Q: How long does it take to receive my certificate?
A: You’ll find a general timeframe outlined below. Occasionally, I’ll receive a flood of orders due to certain attention in the local or foreign press, that may delay processing — but, typically, only for a few days. In those instances, I’ll of course, keep you informed.
About 3 weeks: PDF Certificate, Crest Certificate and Warawana Certificate
About 4 weeks and delivery dates: Letter style Certificate
About 8 weeks and delivery dates: Scroll style Certificat
Q: How, exactly, will I receive my Samurai Name Certificate?
By e-mail: PDF Certificate, Crest Certificate and Warawana Certificate
By express delivery: Letter style Certificate and Scroll style Certificate
Q: How much is the delivery charge?
A: There are two types of delivery charge: international and local.
International Delivery: $32
Local Delivery in Japan: $20
Q: If I want to have my Samurai certificate printed at a shop in Japan, what instructions should I provide to them for proper printing?
A: You can show the certificate the staff person and ask them to print your Samurai names in the order of Myoji and Kemyō (learn more). If the max number of kanji characters is 5, ask them to print only your family name or Kemyō. For example:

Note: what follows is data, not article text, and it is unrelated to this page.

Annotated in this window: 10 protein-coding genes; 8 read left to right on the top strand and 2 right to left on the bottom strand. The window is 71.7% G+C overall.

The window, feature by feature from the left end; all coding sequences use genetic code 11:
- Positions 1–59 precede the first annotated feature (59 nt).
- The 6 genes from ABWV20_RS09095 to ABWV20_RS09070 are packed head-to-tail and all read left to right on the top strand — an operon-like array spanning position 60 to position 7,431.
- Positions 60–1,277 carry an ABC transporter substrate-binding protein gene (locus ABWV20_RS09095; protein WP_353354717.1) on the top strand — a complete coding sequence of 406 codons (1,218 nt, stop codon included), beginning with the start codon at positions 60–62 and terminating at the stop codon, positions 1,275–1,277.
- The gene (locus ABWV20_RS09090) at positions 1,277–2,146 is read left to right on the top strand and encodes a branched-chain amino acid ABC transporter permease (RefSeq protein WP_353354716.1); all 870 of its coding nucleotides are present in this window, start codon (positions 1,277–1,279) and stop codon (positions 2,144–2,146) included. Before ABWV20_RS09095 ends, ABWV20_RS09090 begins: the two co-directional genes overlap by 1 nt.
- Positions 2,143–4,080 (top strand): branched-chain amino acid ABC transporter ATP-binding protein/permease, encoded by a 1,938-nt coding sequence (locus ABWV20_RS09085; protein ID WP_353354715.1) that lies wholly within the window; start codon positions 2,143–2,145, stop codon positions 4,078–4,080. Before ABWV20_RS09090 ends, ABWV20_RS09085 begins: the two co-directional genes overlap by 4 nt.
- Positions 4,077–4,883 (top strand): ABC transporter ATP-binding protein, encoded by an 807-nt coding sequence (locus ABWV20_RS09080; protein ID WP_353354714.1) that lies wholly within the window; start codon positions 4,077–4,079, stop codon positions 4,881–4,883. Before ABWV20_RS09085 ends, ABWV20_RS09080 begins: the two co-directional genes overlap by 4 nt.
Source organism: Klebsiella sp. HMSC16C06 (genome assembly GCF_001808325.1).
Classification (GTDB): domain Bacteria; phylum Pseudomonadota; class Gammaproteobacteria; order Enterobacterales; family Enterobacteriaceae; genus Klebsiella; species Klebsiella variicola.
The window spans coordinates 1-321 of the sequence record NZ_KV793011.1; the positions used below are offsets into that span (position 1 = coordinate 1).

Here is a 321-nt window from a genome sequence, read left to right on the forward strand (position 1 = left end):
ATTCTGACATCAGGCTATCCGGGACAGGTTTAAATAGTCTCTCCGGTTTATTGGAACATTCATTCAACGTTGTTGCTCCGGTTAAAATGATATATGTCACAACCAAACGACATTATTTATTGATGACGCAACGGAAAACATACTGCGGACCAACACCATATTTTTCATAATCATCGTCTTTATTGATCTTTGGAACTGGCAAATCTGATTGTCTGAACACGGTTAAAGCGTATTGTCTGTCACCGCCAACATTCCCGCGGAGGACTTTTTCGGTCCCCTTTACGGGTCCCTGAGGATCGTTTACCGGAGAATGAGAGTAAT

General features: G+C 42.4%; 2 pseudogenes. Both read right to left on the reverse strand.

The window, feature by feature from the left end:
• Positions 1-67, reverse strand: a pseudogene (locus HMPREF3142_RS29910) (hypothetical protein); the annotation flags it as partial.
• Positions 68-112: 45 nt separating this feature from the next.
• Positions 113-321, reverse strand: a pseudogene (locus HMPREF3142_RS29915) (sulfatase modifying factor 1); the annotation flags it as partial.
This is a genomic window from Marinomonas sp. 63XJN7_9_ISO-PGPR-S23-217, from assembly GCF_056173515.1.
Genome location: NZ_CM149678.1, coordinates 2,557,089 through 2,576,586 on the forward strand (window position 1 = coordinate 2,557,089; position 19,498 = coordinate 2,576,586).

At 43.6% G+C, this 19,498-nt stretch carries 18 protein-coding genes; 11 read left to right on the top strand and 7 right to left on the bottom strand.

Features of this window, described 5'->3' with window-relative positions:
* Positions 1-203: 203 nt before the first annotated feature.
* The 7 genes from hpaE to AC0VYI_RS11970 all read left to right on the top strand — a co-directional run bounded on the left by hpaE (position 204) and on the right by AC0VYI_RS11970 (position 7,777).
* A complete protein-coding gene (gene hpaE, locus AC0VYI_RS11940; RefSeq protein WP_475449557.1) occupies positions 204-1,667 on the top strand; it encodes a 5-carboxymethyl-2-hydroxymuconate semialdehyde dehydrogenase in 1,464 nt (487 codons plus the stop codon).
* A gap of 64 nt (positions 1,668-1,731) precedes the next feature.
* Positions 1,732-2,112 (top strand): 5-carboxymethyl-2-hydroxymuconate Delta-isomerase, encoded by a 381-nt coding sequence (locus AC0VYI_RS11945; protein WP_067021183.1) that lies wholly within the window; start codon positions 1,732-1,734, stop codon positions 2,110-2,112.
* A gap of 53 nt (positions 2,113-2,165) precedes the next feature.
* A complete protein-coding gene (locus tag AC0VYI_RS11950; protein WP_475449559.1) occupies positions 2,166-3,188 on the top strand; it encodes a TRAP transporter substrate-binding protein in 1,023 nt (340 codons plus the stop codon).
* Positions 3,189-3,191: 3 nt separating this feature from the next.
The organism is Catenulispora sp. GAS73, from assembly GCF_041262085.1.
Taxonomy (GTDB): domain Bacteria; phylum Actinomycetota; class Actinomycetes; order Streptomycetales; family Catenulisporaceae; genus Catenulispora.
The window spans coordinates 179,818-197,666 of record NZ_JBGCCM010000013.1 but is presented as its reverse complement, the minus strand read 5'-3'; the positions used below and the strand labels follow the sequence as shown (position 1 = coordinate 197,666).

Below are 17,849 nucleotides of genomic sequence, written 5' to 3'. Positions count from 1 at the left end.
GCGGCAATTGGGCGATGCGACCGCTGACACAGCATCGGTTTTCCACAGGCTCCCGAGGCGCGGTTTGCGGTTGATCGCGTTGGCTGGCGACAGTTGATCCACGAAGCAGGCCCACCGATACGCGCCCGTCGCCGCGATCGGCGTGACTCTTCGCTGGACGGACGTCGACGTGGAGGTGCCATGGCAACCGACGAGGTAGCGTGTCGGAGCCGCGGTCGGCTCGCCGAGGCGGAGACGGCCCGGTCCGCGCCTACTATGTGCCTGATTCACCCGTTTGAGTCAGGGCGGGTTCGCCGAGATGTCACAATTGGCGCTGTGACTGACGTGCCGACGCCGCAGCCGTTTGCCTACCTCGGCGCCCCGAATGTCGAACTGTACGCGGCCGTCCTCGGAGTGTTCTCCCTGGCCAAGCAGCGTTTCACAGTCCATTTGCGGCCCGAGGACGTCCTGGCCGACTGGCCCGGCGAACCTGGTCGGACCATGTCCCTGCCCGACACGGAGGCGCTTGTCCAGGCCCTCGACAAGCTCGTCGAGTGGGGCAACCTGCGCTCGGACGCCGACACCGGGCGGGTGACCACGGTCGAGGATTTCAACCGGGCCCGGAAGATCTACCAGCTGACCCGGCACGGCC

Myoji and Kemyō : 馬乗 又四郎
Myoji and Jitsumyō : 馬乗 義照
Max number of kanji characters is 5: 馬乗 or 又四郎
Q: I’m a woman. Is it possible for me to obtain a Samurai name?
A: Yes, of course. In fact, there have been a number of notable female Samurai. If you’re interested in Samurai name, I’ll bestow upon you a masculine Samurai name following a traditional line such as Ii Naotora 井伊直虎. However, if you’d like a female Samurai name along the lines of Tachibana Ginchiyo 立花誾千代, please let me know by noting your desire in the “Order notes (optional)” section within your checkout form.
Q: Are there any discounts when placing several orders at once?
A: Sorry, given the intense custom nature of each individual Be a Samurai certificate, I’m unable to provide any discounts. My sincere apologies.
Q: You have three names. In my experience, this is unusual for Japanese, isn’t it?
A: Yes. It’s unusual for present Japanese to have three names, but it was typical among Samurai. Samurai basically had six name types (learn more), and needed not only their family name called Myōji 名字 and true name called Jitsumyō 実名 but also pseudonym called Kemyō 仮名 when they introduced themselves in writing (learn more). Nowadays Japanese doesn’t have Kemyō (in my case: Usaburō 卯三郎), so, that’s the reason for my three names!